With Marilyn Manson
Gexa Energy Pavilion, Dallas
Wednesday, July 15, 2015
There were two camps at Gexa Energy Pavilion on Wednesday night: On one side were the fans wearing black lipstick and on the other were those with "Zero" T-shirts. It was a night where two titans of the '90s, the Smashing Pumpkins and Marilyn Manson, held sway for one of the summer's more ingenious double bills. The Pumpkins held a nostalgia factor, while Manson inspired unspoken curiosity, specifically on how he'd bring about his famously bizarre shock factor.
Not that either was bound to shock their fans much at this stage. Aging Gen-X'ers have seen it all — hell, Miley Cyrus has out-Mansoned Manson at this point. (It's been a long time since he was blamed for the Columbine shootings.) But he lived up to his legend. For those who haven't kept up with Manson since before he did the awkward glam goth thing around the time of his Mechanical Animals album, he may be hard to recognize without his ass cheeks hanging out. He started the show freakishly early, and there was something disturbingly unnatural about seeing him during the daytime, like a nightmare taking place during an afternoon nap.
Ever the satanic performance artist, Manson was in top form, emerging with stilts on his legs and arms for "Sweet Dreams." That's where he really began to stir his pot, still tugging on people's politically correct sensibilities, asking for bras from the audience (and cheering with a "hallelujah" when he got them) and putting forth a full-blown Nazi-inspired production while singing from a podium, even going so far as burning a Bible onstage.
Despite his sacrilege, he was well received and he owned the stage. Even among Pumpkins fans there seemed to be a clear appreciation for his theatrics and larger-than-death persona. The crowd sang along to "The Beautiful People" with natural cheeriness, like it was a campfire sing-along to Neil Diamond's "Sweet Caroline." He followed up with a captivating performance of "Coma White."
Granted, Manson is no tenor, but his vocals have power. It's easy to forget that, buried underneath all that makeup and those ungodly rumors, there's a musician with a strong point of view. Screaming statements like "Rock is not dead," it appeared he'd put many into a state of cult-like worship. The stage was covered in strange iconography, including a church-like setup that depicted saints with his face. While Manson may very well be an "Anti-Christ Superstar," he proved that he's a superstar, nonetheless.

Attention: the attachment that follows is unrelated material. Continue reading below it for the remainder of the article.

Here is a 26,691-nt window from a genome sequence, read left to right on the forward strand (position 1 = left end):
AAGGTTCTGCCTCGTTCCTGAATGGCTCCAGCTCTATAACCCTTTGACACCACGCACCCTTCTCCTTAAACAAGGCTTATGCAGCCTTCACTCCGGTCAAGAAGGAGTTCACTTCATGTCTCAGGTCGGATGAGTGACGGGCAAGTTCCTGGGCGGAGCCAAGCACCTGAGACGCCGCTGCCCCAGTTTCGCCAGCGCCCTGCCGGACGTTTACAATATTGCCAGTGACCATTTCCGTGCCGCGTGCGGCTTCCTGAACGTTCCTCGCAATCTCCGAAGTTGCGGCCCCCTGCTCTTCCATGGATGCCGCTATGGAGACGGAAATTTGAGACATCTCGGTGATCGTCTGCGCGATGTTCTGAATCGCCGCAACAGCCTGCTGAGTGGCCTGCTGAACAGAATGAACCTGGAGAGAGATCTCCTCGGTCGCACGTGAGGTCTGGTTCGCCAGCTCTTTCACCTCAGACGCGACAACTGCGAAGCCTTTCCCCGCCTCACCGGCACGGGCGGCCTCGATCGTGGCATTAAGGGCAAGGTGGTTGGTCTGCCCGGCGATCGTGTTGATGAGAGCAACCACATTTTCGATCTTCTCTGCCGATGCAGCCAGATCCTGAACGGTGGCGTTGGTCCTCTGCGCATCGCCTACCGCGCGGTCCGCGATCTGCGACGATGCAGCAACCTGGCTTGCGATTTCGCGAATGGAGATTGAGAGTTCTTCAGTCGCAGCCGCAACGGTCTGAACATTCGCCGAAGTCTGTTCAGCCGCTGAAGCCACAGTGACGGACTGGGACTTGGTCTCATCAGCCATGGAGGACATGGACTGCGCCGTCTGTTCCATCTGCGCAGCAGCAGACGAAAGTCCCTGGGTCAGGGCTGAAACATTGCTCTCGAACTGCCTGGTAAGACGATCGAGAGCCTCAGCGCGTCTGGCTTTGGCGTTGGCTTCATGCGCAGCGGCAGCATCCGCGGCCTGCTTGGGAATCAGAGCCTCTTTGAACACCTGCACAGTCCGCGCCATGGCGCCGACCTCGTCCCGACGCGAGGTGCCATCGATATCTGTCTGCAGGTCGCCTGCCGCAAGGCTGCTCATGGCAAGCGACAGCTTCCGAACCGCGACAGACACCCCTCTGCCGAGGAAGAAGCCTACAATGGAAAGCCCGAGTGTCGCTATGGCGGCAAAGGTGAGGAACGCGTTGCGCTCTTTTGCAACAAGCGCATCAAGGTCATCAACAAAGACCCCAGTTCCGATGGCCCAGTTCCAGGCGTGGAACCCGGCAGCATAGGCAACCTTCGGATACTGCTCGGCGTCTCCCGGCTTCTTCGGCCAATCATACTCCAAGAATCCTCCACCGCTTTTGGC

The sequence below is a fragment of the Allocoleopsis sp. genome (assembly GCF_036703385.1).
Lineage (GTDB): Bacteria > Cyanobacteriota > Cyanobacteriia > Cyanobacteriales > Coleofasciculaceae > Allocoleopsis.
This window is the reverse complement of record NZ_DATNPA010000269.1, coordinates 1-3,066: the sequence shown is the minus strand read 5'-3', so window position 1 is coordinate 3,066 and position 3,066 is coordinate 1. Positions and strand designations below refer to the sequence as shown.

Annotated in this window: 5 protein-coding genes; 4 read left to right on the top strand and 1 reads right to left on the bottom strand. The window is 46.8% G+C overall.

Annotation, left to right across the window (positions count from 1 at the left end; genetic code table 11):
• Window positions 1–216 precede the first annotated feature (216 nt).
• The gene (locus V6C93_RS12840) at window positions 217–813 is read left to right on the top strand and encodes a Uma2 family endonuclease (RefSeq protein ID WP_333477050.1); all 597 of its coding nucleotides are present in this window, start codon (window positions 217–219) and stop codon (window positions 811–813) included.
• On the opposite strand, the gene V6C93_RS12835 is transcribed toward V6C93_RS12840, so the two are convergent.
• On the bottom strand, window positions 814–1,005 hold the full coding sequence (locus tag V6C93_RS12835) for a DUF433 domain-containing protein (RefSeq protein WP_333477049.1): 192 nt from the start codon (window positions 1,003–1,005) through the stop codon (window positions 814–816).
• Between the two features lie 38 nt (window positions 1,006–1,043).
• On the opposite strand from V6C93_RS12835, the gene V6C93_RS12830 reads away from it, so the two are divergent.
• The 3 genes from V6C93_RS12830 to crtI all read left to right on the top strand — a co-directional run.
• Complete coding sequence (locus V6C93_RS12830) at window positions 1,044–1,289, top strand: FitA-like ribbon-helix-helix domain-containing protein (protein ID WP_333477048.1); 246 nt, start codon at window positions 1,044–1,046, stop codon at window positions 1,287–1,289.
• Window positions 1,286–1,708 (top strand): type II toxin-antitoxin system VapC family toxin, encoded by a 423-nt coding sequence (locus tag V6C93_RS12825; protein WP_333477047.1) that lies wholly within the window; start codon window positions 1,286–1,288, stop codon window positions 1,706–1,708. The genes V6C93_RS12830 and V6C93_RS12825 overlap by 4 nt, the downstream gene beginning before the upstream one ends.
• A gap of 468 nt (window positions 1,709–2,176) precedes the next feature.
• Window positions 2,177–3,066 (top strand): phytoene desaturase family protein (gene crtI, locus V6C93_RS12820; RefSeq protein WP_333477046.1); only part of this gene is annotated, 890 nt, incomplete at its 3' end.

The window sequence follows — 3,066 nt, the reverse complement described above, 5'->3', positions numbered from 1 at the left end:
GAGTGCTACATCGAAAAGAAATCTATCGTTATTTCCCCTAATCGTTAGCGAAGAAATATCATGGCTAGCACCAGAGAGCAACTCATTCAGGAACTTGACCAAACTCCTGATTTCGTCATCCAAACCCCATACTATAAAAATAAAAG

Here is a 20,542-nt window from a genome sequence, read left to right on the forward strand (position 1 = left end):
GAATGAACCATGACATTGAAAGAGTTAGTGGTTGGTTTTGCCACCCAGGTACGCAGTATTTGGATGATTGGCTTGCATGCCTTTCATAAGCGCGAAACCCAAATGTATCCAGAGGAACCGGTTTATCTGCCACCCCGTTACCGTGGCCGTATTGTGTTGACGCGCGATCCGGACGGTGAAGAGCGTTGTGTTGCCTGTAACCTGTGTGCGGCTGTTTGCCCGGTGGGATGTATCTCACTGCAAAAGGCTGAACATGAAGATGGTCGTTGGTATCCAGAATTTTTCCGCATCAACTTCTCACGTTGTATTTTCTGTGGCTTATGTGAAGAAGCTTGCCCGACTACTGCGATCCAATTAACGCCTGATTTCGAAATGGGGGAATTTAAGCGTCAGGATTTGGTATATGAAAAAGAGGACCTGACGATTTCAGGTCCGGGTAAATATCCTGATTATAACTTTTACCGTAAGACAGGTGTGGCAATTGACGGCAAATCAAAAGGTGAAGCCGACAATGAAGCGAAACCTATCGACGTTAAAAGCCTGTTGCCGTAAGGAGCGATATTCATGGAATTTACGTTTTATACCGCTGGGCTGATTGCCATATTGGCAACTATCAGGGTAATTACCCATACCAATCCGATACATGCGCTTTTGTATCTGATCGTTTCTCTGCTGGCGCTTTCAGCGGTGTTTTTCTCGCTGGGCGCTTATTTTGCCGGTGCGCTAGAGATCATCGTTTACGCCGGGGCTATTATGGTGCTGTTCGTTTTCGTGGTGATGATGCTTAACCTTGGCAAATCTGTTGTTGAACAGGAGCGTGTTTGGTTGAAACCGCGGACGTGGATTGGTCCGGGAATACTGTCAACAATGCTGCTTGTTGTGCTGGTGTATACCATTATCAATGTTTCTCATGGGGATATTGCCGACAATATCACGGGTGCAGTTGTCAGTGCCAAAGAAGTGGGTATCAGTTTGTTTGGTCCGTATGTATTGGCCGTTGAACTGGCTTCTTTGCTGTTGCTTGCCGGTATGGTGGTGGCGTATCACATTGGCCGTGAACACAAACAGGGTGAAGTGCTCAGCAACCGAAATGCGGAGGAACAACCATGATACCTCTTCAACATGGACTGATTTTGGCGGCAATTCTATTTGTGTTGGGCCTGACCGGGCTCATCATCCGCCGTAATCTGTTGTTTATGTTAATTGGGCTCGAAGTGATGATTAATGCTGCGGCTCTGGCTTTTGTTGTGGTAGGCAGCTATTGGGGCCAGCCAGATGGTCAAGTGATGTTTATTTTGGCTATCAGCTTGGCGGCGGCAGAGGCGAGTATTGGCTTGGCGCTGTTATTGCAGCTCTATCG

Once Manson's freak show had concluded, it was time for Corgan to take over, joined on this tour by the Pumpkins' original drummer Jimmy Chamberlin. Whoever had been there for Manson was won over the second Corgan began "Bullet with Butterfly Wings," his opening declaration — "The world is a vampire" — making a perfect uniting slogan for the night. Corgan hasn't lost the youthful nasal quality to his voice, though it sometimes became comically acute, wavering with a hardcore elfish tone. He started off with neo-classics like "Ava Adore" and "Tonight," with a calculatedly pleasant level of rock. In contrast to Manson, the Pumpkins' stage and act was devoid of much visual effort, placing Corgan firmly at center stage.
Not that he saw much need to speak to the audience. For all his online ramblings, Corgan was at a loss for inspiring live speech, most of his banter no more complicated than an "Ooh, party" or "Thank you for enjoying our music." Oddly, the Pumpkins singer appeared less human than Manson himself: With his black clothes and a purple light reflecting off his round head, he had the look of an alien or a dark cartoon. He left the affect to the music, in particular during the middle portion of the set when he performed a surprising solo version of Fleetwood Mac's "Landslide." Later, with "1979," he managed to inspire his seen-it-all fans to nod (though not sing) along.
Chamberlin, who's resurfaced with the Pumpkins after a drug history that rivals drummer Keith Moon's, kept a head-banging rhythm and added an extra air of nostalgia to the night. But despite the marked stylistic differences between the two groups, they could at times have seemed interchangeable, as they reached equally hard levels of havoc. It was apt, then, that it all finished in a frenzy, with a sloppy, distorted rendition of "The Star-Spangled Banner," à la Jimi Hendrix.
Manson's and Corgan's careers may have spanned the last few decades, but they'll inevitably be tied in memory to the '90s. In an eclectic decade that saw trends both memorable and regrettable, Corgan and Manson stood out from many of their counterparts, particularly from those who'd simply jump up and down screaming nonsense for effect. They remain some of the very few from that time whose music and artistry are still interesting enough to allow them to perform today, and they can do so with their alien heads held high.
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